“There are differences,” Pilgrim said. “At high altitudes, you have characteristic breathing patterns. For instance, periodic breathing (apnea) during sleep creates conflict between the sympathetic and parasympathetic nerve systems and increases the risk of developing bradycardia. Also, in these hypoxic environments, you tend to hyperventilate and that causes electrolyte disturbances, which can lead to tachycardia.”

Another interesting finding is that the arrhythmias stop the moment the climber descends. It’s not permanent damage. Equally, the use of supplemental oxygen radically diminishes the risk of arrhythmias.

Kami Rita with green dawn suit and O2 mask on the summit of Everest.

Kami Rita Sherpa on his 28th Everest summit last year. Photo: Kami Rita Sherpa

Prevention tips

“Have a thorough cardiac checkup before going to the mountains and consider using supplemental oxygen,” Pilgrim recommends.

It is worth noting that some arrhythmias are more dangerous than others. “The most concerning is the tachyarrhythmias [the heart beats too fast]. Those were the least registered during the study,” Pilgrim said.

He suggests that further studies could explore whether some medications might change the electrical conduction of the heart that controls its beating. “We need to research if and how an unfortunate combination of medication and altitude could lead to a cardiac episode.”

wrist-held monitor of vital signs on a climber

Everest climbers with Furtenbach Adventures have their vital signs monitored from Base Camp. Photo: Furtenbach Adventures


But how can you tell tachycardia from fatigue?

“It is very hard…unless someone is monitoring you,” Pilgrim said. “There are so many dangers up there that most climbers consider cardiac arrhythmias the least of their problems. In the future, technology should permit people to monitor climbers from Base Camp.”

The SUMMIT project is just a first step. Further studies should follow.

Further studies

“It will be interesting to identify individuals who may develop potentially dangerous arrhythmias. And then to find how to minimize the chance of developing them.”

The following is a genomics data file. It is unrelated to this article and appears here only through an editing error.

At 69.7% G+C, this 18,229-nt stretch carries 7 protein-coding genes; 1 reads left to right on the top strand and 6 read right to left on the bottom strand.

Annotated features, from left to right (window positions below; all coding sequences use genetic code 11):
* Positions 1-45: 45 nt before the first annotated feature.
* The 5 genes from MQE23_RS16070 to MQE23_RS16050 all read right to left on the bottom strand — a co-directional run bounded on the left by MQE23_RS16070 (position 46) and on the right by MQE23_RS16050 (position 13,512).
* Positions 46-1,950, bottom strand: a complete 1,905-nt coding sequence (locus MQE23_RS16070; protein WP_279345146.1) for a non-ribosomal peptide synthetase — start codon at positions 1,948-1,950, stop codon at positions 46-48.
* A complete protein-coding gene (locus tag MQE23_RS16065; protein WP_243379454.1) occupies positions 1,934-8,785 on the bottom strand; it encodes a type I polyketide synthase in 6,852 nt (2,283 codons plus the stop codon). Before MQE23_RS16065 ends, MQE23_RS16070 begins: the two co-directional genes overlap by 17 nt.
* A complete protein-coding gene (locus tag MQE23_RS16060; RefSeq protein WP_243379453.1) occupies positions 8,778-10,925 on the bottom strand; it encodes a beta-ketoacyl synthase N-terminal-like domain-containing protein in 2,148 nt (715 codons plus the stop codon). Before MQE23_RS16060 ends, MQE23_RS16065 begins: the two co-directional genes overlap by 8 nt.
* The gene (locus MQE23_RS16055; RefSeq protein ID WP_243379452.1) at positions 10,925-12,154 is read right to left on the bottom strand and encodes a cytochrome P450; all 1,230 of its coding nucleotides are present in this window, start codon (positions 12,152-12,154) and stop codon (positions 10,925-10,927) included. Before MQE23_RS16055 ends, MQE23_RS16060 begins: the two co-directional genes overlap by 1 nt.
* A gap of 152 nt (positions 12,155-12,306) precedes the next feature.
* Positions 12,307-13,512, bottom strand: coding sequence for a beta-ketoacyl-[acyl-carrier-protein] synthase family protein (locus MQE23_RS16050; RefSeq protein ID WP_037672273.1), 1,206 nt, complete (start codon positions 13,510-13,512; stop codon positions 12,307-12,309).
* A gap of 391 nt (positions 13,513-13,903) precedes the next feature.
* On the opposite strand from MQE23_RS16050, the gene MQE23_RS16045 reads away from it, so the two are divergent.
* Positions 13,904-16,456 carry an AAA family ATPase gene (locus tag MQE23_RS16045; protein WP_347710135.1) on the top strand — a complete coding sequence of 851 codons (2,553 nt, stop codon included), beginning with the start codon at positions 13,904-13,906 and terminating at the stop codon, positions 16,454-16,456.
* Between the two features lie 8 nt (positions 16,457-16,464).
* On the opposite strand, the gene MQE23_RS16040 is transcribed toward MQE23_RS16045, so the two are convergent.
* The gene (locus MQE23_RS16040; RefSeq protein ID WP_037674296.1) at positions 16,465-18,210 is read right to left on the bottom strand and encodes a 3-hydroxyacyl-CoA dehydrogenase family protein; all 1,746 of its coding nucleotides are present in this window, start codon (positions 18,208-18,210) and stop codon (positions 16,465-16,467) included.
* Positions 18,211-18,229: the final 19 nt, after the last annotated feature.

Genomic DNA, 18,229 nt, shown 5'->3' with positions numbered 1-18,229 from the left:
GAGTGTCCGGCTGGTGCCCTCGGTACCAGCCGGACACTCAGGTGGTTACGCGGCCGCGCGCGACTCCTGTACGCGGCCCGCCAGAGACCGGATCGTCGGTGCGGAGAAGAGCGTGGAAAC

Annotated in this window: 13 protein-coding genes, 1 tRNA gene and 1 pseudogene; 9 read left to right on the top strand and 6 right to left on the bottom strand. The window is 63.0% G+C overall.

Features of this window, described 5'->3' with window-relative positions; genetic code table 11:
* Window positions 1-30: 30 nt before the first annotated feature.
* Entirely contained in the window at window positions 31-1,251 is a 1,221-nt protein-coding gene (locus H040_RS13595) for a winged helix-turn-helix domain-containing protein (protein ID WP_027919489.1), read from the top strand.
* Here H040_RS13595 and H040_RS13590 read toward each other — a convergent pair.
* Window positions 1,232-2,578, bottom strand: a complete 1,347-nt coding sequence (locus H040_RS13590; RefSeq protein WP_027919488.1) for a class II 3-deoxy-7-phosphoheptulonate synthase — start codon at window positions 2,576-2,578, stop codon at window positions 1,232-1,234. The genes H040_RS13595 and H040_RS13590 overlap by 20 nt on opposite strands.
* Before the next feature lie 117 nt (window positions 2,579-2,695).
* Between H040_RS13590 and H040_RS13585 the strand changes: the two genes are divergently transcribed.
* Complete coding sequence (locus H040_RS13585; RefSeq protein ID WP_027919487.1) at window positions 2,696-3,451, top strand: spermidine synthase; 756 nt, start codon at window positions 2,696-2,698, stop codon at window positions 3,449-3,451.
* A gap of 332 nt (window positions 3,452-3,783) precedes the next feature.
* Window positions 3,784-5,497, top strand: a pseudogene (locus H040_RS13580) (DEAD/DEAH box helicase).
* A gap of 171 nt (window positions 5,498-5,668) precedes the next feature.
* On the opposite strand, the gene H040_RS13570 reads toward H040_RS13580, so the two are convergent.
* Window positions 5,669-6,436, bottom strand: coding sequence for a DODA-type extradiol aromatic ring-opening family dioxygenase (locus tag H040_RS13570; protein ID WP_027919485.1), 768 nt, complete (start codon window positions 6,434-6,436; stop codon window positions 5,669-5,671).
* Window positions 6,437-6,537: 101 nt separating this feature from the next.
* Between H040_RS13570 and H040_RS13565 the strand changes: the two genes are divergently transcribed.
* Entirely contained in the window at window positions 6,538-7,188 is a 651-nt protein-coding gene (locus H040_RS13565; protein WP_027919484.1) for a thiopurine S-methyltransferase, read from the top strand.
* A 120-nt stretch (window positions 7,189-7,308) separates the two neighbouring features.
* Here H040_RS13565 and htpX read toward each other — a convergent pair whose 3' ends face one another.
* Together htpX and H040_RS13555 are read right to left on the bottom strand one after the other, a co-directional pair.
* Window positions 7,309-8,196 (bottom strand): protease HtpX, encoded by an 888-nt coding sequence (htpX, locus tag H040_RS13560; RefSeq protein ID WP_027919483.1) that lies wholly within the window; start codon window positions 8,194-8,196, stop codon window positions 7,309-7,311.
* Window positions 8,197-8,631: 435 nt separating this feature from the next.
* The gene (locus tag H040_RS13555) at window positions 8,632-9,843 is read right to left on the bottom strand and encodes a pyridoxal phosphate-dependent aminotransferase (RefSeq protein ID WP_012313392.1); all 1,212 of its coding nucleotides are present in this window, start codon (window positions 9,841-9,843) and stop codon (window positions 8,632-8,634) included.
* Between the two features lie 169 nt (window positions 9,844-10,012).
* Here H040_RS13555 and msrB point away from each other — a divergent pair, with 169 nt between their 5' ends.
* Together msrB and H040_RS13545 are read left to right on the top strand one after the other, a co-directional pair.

Hopefully, future studies will tackle important safety questions for high-altitude mountaineering. In particular, since modern logistics allow for much larger and faster expeditions, it would be interesting to know if the rushed pace of expeditions increases arrhythmias. Pilgrim agrees that this needs further research. “But I think there might be a correlation,” he ventured.

You can read the SUMMIT study here.

The climbers at a high camp on Everest

Dr. Thomas Pilgrim and a Nepalese climber during his attempt on Everest last year. Photo: Thomas Pilgrim

Dr. Thomas Pilgrim is a cardiologist and associate professor at Bern University Hospital. While his specialty is valvular heart disease, his collaboration with Nepalese colleagues led to research on high altitude-induced heart disease. “I have a particular interest because I am a climber myself, a Cho Oyu summiter, and I attempted Everest last year,” he says.

Angela Benavides

Angela Benavides graduated university in journalism and specializes in high-altitude mountaineering and expedition news. She has been writing about climbing and mountaineering, adventure and outdoor sports for 20+ years.

Prior to that, Angela Benavides spent time at/worked at a number of local and international media. She is also experienced in outdoor-sport consultancy for sponsoring corporations, press manager and communication executive, and a published author.